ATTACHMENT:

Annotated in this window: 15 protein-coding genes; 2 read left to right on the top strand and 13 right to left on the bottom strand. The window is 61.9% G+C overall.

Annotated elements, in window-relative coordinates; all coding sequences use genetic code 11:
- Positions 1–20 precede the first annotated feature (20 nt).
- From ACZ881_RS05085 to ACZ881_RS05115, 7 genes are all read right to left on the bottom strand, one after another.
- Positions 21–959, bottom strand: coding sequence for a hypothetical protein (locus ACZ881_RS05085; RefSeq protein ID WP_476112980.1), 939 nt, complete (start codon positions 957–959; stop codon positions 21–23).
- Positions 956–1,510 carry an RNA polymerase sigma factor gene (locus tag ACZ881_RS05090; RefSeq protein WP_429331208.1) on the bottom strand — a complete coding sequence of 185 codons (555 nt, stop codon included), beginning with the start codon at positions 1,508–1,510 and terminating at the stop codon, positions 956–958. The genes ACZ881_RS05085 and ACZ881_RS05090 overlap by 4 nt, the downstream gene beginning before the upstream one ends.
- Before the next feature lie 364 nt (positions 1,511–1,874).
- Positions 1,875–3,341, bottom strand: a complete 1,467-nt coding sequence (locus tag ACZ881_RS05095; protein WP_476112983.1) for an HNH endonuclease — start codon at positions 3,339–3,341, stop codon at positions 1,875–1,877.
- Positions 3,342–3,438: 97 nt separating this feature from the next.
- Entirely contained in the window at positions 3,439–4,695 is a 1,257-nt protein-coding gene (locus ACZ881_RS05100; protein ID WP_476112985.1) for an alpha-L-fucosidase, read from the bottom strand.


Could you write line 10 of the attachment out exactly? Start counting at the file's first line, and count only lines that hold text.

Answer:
- Entirely contained in the window at positions 3,439–4,695 is a 1,257-nt protein-coding gene (locus ACZ881_RS05100; protein ID WP_476112985.1) for an alpha-L-fucosidase, read from the bottom strand.